Ambassador Update

(Published on 30th May 2014)

Sue Brown farms with her partner John Nalder at Ferntown near Collingwood in Golden Bay. Her passion and energy for sustainable farming has seen Sue develop into an influential leader and strong advocate for farmers, reinforcing the benefits of a proactive community approach to land and water issues.

The Landcare Ambassador award came as a result of Sue's tireless work on the highly successful Aorere project. Working with NZ Landcare Trust, her enthusiasm for sustainability and her thoughtful approach to dealing with practical challenges saw Sue become a leading light within the local farming community. The project went on to gain national and international attention, providing a potential transferrable model for rural community input within catchment scale projects.

As you might imagine since receiving the award Sue has not sat on her laurels, her commitment to sustainability is as strong as ever and her ability to represent the local community and dairy industry has grown.

In June 2013 Sue became the Golden Bay Provincial President for Federated Farmers. Sue was humbled to be entrusted with the role but keen to ensure that the focus for the future should be on positive engagement with the community and an emphasis on solutions rather than problems. In addition Sue was an inaugural graduate on the Agri-Women's Development Trust 'Escalator' programme, designed to develop leadership, governance and business skills of dairy women and also a participant in the Fonterra Governance Development Programme. 

Underlining her passion for the local environment  Sue maintains a position on the Nelson Marlborough Conservation Board, a post she has held since 2010 and is again involved in a Sustainable Farming Funded Project - this time about controlling Giant Buttercup, which can pose problems in dairy pastures.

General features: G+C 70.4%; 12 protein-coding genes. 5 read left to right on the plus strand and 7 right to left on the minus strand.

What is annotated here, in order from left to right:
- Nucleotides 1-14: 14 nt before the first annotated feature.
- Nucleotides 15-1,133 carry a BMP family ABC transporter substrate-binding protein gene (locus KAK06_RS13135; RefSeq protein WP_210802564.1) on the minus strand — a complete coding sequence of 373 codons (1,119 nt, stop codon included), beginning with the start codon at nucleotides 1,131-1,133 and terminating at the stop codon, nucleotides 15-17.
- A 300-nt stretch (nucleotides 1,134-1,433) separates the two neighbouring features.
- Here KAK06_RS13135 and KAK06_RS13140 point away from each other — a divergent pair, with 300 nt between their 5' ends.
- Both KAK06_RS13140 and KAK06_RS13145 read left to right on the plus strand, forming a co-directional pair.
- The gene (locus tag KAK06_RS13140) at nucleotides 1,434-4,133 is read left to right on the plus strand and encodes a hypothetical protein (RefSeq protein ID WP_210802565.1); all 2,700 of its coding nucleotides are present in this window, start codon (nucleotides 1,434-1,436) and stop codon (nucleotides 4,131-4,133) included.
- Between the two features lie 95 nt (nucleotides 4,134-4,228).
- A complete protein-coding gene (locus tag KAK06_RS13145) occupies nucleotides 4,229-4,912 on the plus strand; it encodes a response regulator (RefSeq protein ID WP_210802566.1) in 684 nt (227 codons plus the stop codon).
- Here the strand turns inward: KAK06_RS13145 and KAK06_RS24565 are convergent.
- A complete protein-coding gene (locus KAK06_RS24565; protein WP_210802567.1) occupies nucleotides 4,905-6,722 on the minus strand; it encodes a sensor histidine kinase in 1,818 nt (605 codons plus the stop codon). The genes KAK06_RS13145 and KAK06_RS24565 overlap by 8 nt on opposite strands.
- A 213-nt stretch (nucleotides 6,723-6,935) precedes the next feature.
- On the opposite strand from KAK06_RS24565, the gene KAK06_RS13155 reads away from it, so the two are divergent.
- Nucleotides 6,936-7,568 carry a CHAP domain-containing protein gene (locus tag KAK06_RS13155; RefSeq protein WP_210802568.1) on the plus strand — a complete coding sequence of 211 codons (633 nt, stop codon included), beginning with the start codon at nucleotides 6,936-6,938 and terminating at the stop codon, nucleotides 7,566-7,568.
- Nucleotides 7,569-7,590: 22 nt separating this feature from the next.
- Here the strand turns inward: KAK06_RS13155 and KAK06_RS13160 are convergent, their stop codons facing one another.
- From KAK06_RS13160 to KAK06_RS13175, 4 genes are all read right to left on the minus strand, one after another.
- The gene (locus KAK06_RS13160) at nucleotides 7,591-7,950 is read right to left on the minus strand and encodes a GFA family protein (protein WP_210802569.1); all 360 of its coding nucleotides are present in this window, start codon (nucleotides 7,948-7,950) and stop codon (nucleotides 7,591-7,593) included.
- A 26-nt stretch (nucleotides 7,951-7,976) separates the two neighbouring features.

When asked about how the Aorere Catchment Group is doing these days Sue's eyes light up.  While it was a difficult time for Aorere farmers, she says,  "the NZ Landcare Trust, Sustainable Farming Fund project was significant for the Dairy Industry. The community project gave us time and space to understand the science, and then to understand how our volatile north west Nelson weather impacted on the land and water interface."

Sue explained that the real problem on the Aorere is pasture run-off. Two major flood events (2010 and 2011) caused extensive damage, changing the Aorere River, causing sediment and bacteria dynamics to shift which will take several years to flush through the system.

"From those Aorere experiences farmers, Local Council and Industry have all increased their understanding about the importance of community led approaches to catchment management. Such sensible and sustainable outcomes have become more accepted everywhere. This is something we should all be proud of." Sue added.

In a 2013 interview for DairyNZ Sue reflects on her journey through dairy farming and makes valuable observations about the role of women in farming and how a nurturing approach can have a positive influence, especially when it comes to building community capacity... interview here>

 

 

 

 

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